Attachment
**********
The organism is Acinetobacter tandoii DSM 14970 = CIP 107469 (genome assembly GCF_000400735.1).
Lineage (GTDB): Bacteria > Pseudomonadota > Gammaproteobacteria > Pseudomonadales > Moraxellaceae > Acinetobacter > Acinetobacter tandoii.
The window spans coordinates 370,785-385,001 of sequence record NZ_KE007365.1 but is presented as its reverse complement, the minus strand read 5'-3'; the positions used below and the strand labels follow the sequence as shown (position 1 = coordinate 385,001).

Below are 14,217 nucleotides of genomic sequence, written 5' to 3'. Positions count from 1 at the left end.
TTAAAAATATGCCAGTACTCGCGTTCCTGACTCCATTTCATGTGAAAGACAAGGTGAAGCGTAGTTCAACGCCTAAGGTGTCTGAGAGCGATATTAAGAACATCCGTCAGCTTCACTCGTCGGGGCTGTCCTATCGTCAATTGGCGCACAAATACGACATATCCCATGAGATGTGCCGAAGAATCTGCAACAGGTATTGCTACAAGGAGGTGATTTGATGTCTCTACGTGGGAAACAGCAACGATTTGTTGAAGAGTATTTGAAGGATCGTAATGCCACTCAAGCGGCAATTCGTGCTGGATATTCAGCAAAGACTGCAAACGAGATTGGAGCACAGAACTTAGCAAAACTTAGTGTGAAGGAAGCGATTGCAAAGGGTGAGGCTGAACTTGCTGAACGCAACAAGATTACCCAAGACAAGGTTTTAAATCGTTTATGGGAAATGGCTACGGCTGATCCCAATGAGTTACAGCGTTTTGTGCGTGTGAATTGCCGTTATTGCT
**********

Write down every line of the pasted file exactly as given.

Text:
The organism is Acinetobacter tandoii DSM 14970 = CIP 107469 (genome assembly GCF_000400735.1).
Lineage (GTDB): Bacteria > Pseudomonadota > Gammaproteobacteria > Pseudomonadales > Moraxellaceae > Acinetobacter > Acinetobacter tandoii.
The window spans coordinates 370,785-385,001 of sequence record NZ_KE007365.1 but is presented as its reverse complement, the minus strand read 5'-3'; the positions used below and the strand labels follow the sequence as shown (position 1 = coordinate 385,001).

Below are 14,217 nucleotides of genomic sequence, written 5' to 3'. Positions count from 1 at the left end.
TTAAAAATATGCCAGTACTCGCGTTCCTGACTCCATTTCATGTGAAAGACAAGGTGAAGCGTAGTTCAACGCCTAAGGTGTCTGAGAGCGATATTAAGAACATCCGTCAGCTTCACTCGTCGGGGCTGTCCTATCGTCAATTGGCGCACAAATACGACATATCCCATGAGATGTGCCGAAGAATCTGCAACAGGTATTGCTACAAGGAGGTGATTTGATGTCTCTACGTGGGAAACAGCAACGATTTGTTGAAGAGTATTTGAAGGATCGTAATGCCACTCAAGCGGCAATTCGTGCTGGATATTCAGCAAAGACTGCAAACGAGATTGGAGCACAGAACTTAGCAAAACTTAGTGTGAAGGAAGCGATTGCAAAGGGTGAGGCTGAACTTGCTGAACGCAACAAGATTACCCAAGACAAGGTTTTAAATCGTTTATGGGAAATGGCTACGGCTGATCCCAATGAGTTACAGCGTTTTGTGCGTGTGAATTGCCGTTATTGCT